Earlier this week we talked about the wonders of homemade popsicles. Easy, delicious, ripe with creative possibilities, and within reach for even the minimally-equipped kitchen.
Before I had any official popsicle molds to speak of, I defaulted to the trusty ice cube tray, which makes cute little 1-ounce pops that just require some form of stick. I usually clip a wooden skewer into 1-inch pieces (which is easiest to do with wire cutters or another strong tool—my kitchen shears couldn’t get through the hard wood very easily). Check out this easy strawberry banana pop made with fresh pieces of fruit—kids love these things.
There’s plenty of other nifty ideas for making popsicles without any special molds. Those little 3-ounce paper cups you often see bathroom sink-side would make nice molds, as would empty, rinsed yogurt containers or even shot glasses. Just remember that when you’re using an unofficial mold of this sort, it’s best to let your pops freeze up for an hour or two before you insert your sticks (otherwise, they’ll fall to the side and come out crooked rather than sticking upright).
Speaking of sticks, there’s a few options for those as well. Aside from my skewer method, there’s always standard wooden popsicle sticks, available at craft and kitchen stores (and sometimes in those isles of larger groceries or big-box stores). You might need to clip these in half if you’re making ice cube or other, smaller pops. Always be careful of wooden skewers and sticks splintering when you clip—no one wants to ruin their ice pop experience with something spiky!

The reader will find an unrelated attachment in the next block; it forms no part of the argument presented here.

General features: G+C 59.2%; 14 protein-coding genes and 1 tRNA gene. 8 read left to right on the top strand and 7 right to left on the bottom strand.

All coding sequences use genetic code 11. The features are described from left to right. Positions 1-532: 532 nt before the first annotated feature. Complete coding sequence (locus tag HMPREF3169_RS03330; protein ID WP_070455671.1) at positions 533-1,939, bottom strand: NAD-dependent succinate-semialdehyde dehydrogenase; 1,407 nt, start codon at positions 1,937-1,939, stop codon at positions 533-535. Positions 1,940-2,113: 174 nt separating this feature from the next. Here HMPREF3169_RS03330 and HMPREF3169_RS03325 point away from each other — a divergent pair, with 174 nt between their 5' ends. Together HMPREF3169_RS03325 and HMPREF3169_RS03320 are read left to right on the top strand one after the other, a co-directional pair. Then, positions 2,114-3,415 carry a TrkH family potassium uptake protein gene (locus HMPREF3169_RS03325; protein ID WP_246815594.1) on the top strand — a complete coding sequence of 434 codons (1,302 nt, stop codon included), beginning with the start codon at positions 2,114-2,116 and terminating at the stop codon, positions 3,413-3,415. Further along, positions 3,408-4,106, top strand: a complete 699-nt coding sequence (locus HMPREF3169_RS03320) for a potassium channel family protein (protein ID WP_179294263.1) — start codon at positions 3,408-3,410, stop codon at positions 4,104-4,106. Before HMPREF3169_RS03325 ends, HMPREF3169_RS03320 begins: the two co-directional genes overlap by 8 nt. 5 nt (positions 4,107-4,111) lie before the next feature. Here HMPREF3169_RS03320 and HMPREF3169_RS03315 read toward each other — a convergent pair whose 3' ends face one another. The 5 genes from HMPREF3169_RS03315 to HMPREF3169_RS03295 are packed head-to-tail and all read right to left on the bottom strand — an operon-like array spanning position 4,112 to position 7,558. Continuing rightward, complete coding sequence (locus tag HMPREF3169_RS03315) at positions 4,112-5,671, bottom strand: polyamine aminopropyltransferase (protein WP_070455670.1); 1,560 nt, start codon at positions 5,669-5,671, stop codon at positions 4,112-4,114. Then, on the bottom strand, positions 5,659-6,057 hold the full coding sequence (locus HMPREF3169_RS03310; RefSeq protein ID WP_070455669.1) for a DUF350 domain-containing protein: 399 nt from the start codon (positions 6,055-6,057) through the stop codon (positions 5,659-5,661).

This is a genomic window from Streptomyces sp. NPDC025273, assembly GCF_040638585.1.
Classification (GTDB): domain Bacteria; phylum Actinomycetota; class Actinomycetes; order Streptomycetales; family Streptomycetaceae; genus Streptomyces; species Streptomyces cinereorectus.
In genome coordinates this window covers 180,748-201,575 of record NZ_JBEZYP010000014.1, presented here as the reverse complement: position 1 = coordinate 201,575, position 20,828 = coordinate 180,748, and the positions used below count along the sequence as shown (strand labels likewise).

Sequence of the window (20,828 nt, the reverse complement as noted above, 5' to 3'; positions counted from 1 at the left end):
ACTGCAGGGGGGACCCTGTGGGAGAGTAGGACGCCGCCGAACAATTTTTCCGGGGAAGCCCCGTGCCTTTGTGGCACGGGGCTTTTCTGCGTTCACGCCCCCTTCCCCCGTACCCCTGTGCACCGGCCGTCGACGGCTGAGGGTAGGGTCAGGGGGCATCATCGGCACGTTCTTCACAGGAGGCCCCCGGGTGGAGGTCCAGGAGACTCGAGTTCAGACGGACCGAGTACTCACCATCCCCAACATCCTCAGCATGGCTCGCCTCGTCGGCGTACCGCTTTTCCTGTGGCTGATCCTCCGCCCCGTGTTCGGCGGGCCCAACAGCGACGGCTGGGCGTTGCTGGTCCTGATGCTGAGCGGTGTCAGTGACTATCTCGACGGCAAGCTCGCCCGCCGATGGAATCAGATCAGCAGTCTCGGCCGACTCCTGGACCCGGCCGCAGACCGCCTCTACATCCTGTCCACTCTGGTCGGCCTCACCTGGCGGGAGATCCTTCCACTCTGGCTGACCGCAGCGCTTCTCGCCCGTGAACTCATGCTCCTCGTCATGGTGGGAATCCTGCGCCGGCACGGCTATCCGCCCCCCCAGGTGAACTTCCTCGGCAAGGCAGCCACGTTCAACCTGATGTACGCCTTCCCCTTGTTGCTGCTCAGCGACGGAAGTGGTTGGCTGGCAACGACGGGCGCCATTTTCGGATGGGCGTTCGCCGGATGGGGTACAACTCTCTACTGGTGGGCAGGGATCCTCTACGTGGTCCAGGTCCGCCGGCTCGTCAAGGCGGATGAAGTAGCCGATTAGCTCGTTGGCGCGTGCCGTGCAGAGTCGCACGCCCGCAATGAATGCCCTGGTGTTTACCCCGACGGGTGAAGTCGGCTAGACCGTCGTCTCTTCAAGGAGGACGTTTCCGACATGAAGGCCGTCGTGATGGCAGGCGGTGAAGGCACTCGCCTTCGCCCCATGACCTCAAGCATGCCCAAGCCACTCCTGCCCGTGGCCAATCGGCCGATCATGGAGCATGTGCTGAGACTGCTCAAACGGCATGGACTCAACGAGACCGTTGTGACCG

You could also try using rigid coffee stirrers, lollipop sticks, or plastic utensils. I’ve heard some folks recommend toothpicks, but I feel like they wouldn’t be sturdy enough, even for an ice cube pop. Making your pops hard to hold onto makes them even harder to eat.
I’d been playing with all of these options for a while before my step-mom gifted me a wonderful set of Tovolo popsicle molds in a cute star shape. I haven’t found any other manufacturer that offers as wide a range of molds as these guys, and all made of BPA-free, sturdy plastic.
Aside from the star, they’ve got the rocket and twin pop shapes I remember from my elementary days, a “groovy” shape (har har), ring pops (where the ‘90s kids at!) and adorable stuff like bugs and ice cream cones. Most of their stuff comes in a set of 4 or 6 (4-ounce) molds for about $12.
They’re not the only option, though. I like this NorPro set for just under $20, which is also BPA-free and lets you make 10 (3-ounce) pops at a time. Cuisipro makes sailboats and robots. I found 3-packs of crayon-shaped Crayola popsicle molds at my local grocery store for $2 each.
So many choices! So much fun!